Hailstorm vs. Turtle
By: Karen
June 25, 2019

The Hailstorm vs. Turtle is an analogy created by Harville Hendrix to explain some of the very different ways a couple can behave and react within a relationship. Considering all the ways two people in a couple can be so very different, it often looks like the result of a divine or cosmic joke. Sometimes it seems as if the power that brought an unlikely couple together just kind of sits back and laughs, telling them to ‘have at it’.

There is a myriad of ways in which couples can be polar opposites or at least very different. While it is easy to believe this represents incompatibility, well managed differences help balance a relationship and enhance the growth of the individuals.

Conflict – Confrontation vs. Avoidance

Hendrix refers to those who maximize conflict as Hailstorms and those who minimize as Turtles. Hailstorms tend react externally, sharing loudly and vehemently in an effort to make their point. Turtles retreat into their shells holding in their reactions and working hard to avoid conflict.

Consider this scenario. Hailstorm is feeling ignored, needs attention, and lets Turtle know straight up. Turtle feels they have been connecting well and having a great afternoon working around the house. Hailstorm then makes it clear they have not been connecting and further they have not finished everything on the list. Turtle senses the storm brewing and retreats head first, then feet and tail, into the shell. The further Turtle retreats, the more anxious and louder Hailstorm becomes.  How does anything ever get resolved?

Processing Styles – External vs. Internal

Differences in handling conflict are often related directly to how individuals process feelings and issues. Some prefer to process externally and immediately. They want to work through things by talking. They have no concern if it goes late into the night. Others process best internally and deliberately. They need to get into their own head before talking it out with a partner.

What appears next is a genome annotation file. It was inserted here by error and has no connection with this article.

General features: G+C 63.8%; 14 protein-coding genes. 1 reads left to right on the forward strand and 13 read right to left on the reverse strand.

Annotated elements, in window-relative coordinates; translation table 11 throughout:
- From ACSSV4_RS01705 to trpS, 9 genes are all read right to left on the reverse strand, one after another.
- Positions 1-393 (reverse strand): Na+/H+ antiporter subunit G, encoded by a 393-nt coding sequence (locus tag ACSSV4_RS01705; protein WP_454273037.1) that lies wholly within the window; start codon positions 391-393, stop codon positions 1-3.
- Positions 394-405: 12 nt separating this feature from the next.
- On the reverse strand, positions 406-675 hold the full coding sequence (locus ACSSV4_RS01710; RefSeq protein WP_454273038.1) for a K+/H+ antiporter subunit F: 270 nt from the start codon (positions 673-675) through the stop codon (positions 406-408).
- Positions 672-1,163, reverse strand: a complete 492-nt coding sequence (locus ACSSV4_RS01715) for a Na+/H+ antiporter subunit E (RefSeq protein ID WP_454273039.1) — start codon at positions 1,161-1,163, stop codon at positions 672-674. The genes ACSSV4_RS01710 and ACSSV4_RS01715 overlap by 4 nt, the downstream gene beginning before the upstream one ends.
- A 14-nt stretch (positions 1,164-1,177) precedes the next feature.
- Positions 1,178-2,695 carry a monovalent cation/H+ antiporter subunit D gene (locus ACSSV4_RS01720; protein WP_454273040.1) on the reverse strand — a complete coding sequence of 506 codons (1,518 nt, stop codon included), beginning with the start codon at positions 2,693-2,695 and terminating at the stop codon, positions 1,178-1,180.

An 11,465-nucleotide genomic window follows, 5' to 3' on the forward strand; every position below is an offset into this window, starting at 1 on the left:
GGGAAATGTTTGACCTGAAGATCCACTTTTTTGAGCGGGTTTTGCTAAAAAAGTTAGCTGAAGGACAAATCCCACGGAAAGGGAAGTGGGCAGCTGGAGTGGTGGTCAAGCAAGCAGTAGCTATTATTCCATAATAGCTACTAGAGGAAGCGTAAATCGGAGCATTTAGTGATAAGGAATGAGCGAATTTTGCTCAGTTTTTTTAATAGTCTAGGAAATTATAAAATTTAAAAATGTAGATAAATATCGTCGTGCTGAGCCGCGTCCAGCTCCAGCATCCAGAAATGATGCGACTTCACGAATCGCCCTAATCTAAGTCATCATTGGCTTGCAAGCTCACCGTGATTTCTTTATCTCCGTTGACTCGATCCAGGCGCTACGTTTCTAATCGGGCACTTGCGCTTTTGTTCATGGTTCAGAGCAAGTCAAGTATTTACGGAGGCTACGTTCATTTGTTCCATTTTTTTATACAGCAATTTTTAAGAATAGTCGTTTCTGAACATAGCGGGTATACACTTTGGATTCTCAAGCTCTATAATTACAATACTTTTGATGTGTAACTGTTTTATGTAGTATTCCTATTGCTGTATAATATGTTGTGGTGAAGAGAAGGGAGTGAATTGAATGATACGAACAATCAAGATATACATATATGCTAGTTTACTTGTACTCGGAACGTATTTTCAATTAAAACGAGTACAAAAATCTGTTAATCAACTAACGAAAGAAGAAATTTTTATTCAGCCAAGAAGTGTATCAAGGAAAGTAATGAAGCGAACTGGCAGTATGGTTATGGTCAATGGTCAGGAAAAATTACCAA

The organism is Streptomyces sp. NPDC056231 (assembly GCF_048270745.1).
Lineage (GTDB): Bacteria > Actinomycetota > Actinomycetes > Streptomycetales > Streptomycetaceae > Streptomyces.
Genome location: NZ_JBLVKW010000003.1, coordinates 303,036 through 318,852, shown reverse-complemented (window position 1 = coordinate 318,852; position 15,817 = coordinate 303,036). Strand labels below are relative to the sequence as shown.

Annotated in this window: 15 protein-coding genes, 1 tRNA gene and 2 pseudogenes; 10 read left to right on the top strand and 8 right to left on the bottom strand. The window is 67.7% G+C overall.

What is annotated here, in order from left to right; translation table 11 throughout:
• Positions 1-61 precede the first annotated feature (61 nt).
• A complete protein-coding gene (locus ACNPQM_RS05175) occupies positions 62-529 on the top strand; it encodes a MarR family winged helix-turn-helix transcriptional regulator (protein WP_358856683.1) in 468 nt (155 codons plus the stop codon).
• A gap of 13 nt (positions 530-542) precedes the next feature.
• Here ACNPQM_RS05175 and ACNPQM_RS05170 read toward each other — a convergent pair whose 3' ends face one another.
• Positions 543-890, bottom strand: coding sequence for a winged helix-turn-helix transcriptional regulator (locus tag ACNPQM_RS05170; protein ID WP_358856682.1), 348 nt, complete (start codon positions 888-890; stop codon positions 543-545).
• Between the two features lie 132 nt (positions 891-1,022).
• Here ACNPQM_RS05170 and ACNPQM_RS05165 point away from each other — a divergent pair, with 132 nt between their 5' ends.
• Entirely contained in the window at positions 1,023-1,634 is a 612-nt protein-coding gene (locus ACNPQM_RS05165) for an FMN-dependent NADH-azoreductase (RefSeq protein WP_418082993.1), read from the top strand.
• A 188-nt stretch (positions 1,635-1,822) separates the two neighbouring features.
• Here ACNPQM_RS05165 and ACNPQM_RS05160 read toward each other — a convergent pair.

In an attempt to resolve to a conflict after the storm has calmed down, one partner says, “Let’s get this done. Let’s talk.” The other has been busy recovering from the storm and is not ready to talk about it. “Give me some time to think about it.” The conflict erupts all over again.  Pretty clear which style belongs to Hailstorms and which to Turtles, right?

Recovering Energy – Extrovert vs. Introvert

People sometimes think extroversion means outgoing and introversion represents shyness. In fact, extroverts can be very shy and introverts can be outgoing. In reality introverts and extroverts are differentiated by how they are reenergized. Simply put, extroverts are reenergized by spending time with people and introverts are reenergized by spending time alone. An emotionally and intellectually exhausted extrovert often wants to go to a party. Under the same circumstances an introvert might want to sit quietly or go for a walk alone.

Imagine when a couple comes home in the evening, both a bit worn out from whatever the day brought. Extrovert says, “Let’s talk. Let’s go out to dinner. Want to invite Justin and Sue?” Introvert says, “Please, please, please just give me a minute to myself. “ As you can imagine these extrovert vs. introvert characteristics correlate to the Hailstorm vs. Turtle.  How can the two connect and enjoy the evening?

OK, so now what?

How can these individuals who have chosen or been chosen for each other find peace?  Helping clients navigate differences is a favorite part of what I do. I enjoy working with couples to understand how the differences originated and how they can be managed to the benefit of both.

We examine thoughts and feelings; look at how they translate into behaviors; work through how those behaviors impact the thoughts, feelings and behaviors of the other. After that, we talk about what changes each person is willing and able to make and how those changes might positively impact the patterns established within the relationship. Then the couple does the work. We check progress and add some layers to understanding.

Communication is another important relational aspect that is a favorite of mine. Developing strength in this area is essential to healthy relationships. Effective communication helps bridge the gap created by the differences. (See my blog Effective Communication: A Learned Skill October 31, 2017)  Solid communication skills allow a Hailstorm to express needs without adding the element of emotional chaos letting the Turtle listen without retreat. It can allow the Turtle to explain a need to withdraw for processing and give the Hailstorm ears to hear.

As always, it is a joy to help people thrive individually and in their relationships.